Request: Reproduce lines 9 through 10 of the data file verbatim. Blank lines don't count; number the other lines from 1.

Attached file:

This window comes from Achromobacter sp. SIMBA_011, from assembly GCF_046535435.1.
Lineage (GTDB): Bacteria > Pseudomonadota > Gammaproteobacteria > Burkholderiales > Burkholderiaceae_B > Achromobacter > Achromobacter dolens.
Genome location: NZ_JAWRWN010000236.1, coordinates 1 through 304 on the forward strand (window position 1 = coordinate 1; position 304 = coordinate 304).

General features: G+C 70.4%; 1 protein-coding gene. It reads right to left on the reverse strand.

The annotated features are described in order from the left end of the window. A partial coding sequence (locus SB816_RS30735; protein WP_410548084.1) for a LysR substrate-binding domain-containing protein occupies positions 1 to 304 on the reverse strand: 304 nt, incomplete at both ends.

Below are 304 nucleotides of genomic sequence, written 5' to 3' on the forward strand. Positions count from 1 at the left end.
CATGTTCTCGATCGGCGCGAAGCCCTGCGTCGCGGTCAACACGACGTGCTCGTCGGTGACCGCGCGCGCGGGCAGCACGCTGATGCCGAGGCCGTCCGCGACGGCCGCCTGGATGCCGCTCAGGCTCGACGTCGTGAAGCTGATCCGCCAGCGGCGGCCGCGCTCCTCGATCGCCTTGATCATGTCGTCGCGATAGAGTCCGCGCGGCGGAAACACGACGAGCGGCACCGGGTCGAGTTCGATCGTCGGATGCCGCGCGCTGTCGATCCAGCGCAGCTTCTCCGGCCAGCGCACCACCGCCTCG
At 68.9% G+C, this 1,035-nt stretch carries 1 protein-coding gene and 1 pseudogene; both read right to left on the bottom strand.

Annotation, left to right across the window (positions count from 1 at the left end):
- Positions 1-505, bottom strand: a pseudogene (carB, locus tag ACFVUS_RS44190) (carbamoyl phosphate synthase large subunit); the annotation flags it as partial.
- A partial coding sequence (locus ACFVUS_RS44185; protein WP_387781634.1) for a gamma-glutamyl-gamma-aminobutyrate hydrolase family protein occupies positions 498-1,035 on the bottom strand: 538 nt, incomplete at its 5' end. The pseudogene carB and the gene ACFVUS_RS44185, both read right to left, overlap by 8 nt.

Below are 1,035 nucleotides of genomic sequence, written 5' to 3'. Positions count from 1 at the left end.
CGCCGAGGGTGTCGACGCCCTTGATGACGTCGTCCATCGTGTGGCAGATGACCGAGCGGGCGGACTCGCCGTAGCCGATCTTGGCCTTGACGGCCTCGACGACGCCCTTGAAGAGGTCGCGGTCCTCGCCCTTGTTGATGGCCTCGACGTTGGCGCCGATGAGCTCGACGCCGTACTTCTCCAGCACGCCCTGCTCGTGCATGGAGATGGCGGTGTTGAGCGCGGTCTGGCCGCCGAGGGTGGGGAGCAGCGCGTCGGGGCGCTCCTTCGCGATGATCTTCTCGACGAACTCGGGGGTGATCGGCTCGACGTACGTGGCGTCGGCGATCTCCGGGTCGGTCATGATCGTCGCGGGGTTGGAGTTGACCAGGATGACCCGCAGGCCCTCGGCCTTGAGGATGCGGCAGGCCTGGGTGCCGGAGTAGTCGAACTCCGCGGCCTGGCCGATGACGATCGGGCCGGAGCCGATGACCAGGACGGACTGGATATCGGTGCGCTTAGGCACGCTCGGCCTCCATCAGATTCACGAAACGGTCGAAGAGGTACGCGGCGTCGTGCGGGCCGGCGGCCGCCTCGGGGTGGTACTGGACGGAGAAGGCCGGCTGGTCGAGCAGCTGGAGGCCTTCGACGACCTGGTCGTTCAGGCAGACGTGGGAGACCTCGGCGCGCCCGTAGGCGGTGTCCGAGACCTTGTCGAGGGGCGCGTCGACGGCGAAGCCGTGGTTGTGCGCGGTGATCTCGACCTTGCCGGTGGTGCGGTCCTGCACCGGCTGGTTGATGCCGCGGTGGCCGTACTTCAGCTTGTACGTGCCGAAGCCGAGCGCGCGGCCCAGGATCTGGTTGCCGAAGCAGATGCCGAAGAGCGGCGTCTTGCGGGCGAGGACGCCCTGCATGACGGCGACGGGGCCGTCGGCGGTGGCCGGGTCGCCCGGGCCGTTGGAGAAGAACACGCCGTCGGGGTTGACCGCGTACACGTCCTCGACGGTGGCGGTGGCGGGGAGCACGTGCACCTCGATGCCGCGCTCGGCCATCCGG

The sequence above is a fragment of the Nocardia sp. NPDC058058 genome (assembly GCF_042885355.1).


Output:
Annotation, left to right across the window (positions count from 1 at the left end):
- Positions 1-505, bottom strand: a pseudogene (carB, locus tag ACFVUS_RS44190) (carbamoyl phosphate synthase large subunit); the annotation flags it as partial.